As the Colorado West Land Trust nears a long-term goal of preserving 1,000 acres of farmland in Palisade, a new 22-acre conservation easement of peach and apricot orchards is moving the needle that much closer.

Rob and Clare Talbott of C&R Farms have previously conserved 59 acres of orchards through the land trust, and Director of Conservation Ilana Moir said she was happy to hear the Talbotts wanted to do it again.

The land trust has conserved approximately 800 acres of Palisade farmland through conservation easements since 2009. Conservation easements are an arrangement in which landowners agree not to subdivide their property and the land trust agrees to hold it in perpetuity. In Palisade, it means those 800 acres will only be used for farming.

"That area is the only area in the Grand Valley that consistently produces good fruit, so it's really important," Moir said. "The winds that come through De Beque Canyon in the spring keep the frost from settling on the peach buds, and the area around Palisade has prime, unique soil that's excellent for growing fruit trees. They have excellent water rights, so they can invest in long-term crops."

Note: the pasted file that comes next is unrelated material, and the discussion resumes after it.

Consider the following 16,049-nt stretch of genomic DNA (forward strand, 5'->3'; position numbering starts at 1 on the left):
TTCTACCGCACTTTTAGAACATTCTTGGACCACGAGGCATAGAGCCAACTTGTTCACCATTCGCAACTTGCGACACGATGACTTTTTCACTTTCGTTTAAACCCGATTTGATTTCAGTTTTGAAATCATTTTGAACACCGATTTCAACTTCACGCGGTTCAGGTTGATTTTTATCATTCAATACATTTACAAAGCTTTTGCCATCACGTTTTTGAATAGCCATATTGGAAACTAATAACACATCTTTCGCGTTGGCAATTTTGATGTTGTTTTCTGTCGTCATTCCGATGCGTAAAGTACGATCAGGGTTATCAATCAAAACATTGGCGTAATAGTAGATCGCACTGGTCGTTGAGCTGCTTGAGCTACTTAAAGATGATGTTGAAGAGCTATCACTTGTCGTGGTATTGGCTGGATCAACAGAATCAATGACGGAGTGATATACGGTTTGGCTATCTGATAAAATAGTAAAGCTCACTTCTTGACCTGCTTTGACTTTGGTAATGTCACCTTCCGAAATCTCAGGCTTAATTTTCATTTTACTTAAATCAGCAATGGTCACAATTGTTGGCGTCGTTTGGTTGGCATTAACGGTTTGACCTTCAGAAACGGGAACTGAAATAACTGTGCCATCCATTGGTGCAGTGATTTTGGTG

Colorado West Executive Director Rob Bleiberg said preserving Palisade's agriculture industry is key for the future success of the Grand Valley.

"We have been focused on the fruitlands of Palisade since our founding in 1980, and for the simple reason that the orchards and vineyards are an incredible asset for our community and an economic driver," Bleiberg said. "They define Palisade."

The Talbotts started farming in 1979 and have long understood the need to preserve the farmlands of Palisade, said Rob Talbott.

"Our family believes it's important to preserve farming for future generations," he said. "There is a lot of pressure on orchards to subdivide their land so homes can be built. Once these homes are built, the small orchard on the property can't sustain the cost of the home, therefore putting the property out of reach of young farmers to purchase the property as an initial investment or an existing young farmer to expand. We want future generations who want to make farming their livelihood to have the ability to afford to do so."

Colorado West Land Trust, which formed in November as a consolidation of the Mesa Land Trust and Black Canyon Regional Land Trust, also recently conserved 242 acres along the San Juan Skyway between Ridgway and Ouray and 400 acres long U.S. Highway 92 near the Curecanti National Recreation Area.

"We think landscapes like that are so important to conserve, especially when you look at population projections for Colorado," Bleiberg said."As we have more and more pressure on our lands, it's really critical we protect the special places that add to our quality of life and underpin our economy and make western Colorado a great place to call home."

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